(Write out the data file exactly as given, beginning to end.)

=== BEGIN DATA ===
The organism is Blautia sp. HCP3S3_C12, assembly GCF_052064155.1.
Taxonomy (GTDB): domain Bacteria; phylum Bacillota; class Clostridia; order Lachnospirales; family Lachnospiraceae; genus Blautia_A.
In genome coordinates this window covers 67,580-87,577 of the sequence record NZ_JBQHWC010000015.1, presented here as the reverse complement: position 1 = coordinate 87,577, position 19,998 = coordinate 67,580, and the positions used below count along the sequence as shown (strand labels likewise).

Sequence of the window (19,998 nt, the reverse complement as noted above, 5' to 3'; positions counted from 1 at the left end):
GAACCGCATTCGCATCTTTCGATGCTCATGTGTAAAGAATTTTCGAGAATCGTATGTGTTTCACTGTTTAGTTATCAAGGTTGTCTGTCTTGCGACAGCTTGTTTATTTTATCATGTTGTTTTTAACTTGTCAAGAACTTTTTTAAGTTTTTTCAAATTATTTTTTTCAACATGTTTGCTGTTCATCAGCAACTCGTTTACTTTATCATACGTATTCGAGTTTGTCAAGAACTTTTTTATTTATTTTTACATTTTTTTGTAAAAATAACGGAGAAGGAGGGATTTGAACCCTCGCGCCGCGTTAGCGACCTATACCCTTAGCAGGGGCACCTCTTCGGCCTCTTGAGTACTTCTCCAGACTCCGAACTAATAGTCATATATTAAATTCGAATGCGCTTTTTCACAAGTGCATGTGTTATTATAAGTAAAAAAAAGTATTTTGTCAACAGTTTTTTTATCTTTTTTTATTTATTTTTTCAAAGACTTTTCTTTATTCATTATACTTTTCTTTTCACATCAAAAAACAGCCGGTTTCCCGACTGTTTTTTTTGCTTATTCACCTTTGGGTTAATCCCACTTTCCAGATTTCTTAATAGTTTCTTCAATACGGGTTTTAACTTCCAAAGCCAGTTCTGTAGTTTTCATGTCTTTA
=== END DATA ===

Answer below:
The organism is Blautia sp. HCP3S3_C12, assembly GCF_052064155.1.
Taxonomy (GTDB): domain Bacteria; phylum Bacillota; class Clostridia; order Lachnospirales; family Lachnospiraceae; genus Blautia_A.
In genome coordinates this window covers 67,580-87,577 of the sequence record NZ_JBQHWC010000015.1, presented here as the reverse complement: position 1 = coordinate 87,577, position 19,998 = coordinate 67,580, and the positions used below count along the sequence as shown (strand labels likewise).

Sequence of the window (19,998 nt, the reverse complement as noted above, 5' to 3'; positions counted from 1 at the left end):
GAACCGCATTCGCATCTTTCGATGCTCATGTGTAAAGAATTTTCGAGAATCGTATGTGTTTCACTGTTTAGTTATCAAGGTTGTCTGTCTTGCGACAGCTTGTTTATTTTATCATGTTGTTTTTAACTTGTCAAGAACTTTTTTAAGTTTTTTCAAATTATTTTTTTCAACATGTTTGCTGTTCATCAGCAACTCGTTTACTTTATCATACGTATTCGAGTTTGTCAAGAACTTTTTTATTTATTTTTACATTTTTTTGTAAAAATAACGGAGAAGGAGGGATTTGAACCCTCGCGCCGCGTTAGCGACCTATACCCTTAGCAGGGGCACCTCTTCGGCCTCTTGAGTACTTCTCCAGACTCCGAACTAATAGTCATATATTAAATTCGAATGCGCTTTTTCACAAGTGCATGTGTTATTATAAGTAAAAAAAAGTATTTTGTCAACAGTTTTTTTATCTTTTTTTATTTATTTTTTCAAAGACTTTTCTTTATTCATTATACTTTTCTTTTCACATCAAAAAACAGCCGGTTTCCCGACTGTTTTTTTTGCTTATTCACCTTTGGGTTAATCCCACTTTCCAGATTTCTTAATAGTTTCTTCAATACGGGTTTTAACTTCCAAAGCCAGTTCTGTAGTTTTCATGTCTTTA